Wednesday, April 6, 2011

Choctaw Ponies, the Choctaw Nation

Today was a very full day of scheduling and talking to people we will be interviewing and places we will visit. We will be visiting the Choctaw Nation and see how they are working hard to preserve and revive their traditions and crafts.
From the history of the Choctaw Nation:For hundreds of years before Europeans came to the United States, the Choctaw Nation was a tribe of farmers who lived in what is now the southeastern U.S. until the federal government forcibly removed most tribal members in 1830 to Southeastern Oklahoma in what became known as the “Trail of Tears.” Tribal members have overcome diversity to grow to nearly 200,000 strong, the country’s third largest tribe. The tribe’s growing business enterprises have allowed it to work to improve the lives of tribal members who have a rich tradition of serving in the military (see Code Talkers) serving their community and the State of Oklahoma.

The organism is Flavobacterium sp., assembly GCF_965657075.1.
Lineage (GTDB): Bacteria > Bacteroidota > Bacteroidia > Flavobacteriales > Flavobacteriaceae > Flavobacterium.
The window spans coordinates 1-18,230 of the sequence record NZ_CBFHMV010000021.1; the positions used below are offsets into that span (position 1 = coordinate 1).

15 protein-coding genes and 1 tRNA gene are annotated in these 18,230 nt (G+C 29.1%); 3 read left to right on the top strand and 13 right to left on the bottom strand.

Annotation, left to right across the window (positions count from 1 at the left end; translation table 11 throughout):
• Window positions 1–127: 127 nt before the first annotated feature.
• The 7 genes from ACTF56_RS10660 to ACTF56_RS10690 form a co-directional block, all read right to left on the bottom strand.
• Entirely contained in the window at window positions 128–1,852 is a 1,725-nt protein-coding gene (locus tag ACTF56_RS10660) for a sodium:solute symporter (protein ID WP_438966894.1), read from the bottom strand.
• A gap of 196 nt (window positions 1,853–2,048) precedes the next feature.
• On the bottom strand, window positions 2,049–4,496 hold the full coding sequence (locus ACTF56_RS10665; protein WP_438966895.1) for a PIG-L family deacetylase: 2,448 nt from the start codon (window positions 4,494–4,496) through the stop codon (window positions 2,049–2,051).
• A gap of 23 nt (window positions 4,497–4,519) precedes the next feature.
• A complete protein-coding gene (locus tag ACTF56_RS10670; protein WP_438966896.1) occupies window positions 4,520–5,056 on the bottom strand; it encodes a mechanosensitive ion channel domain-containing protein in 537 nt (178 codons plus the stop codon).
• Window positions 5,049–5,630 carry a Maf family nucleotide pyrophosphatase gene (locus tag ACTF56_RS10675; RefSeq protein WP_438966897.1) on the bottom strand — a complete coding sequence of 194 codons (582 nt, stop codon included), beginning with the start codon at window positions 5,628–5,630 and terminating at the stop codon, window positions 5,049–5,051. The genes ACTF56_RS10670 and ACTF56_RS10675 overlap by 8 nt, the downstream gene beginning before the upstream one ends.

They are working very hard to preserve the Choctaw ponies which were forced out of the mountains of southeastern Oklahoma by clearcut logging.  Bryant Rickman has moved many of these ponies to his ranch south of  Antlers.  In addition, he leases land for the ponies from Jim Stephens.  Together, and with the help of Francine Locke Bray who is researching the history of the ponies, they are working very hard to create an environment where the ponies can thrive. Jim and Bryant are learning how to restore the forests and the grasslands on Jim’s ranch so that the ponies can once more live there as they did in the wild. Their enthusiasm for this project and the challenges and learning curve they face is very inspirational. At present the approximately 577 ponies have to be fed etc during the harsh winters rather than fending for themselves as they were able to do before clear-cutting of the forests. My next post will take us to Durant where I will speak more about the issues facing the Choctaw and who we will be interviewing and where we will be going in our quest to learn more about how they are restoring sustainability in their culture. This could be a whole documentary in and of itself. Maybe at some point we will have the opportunity to do that.

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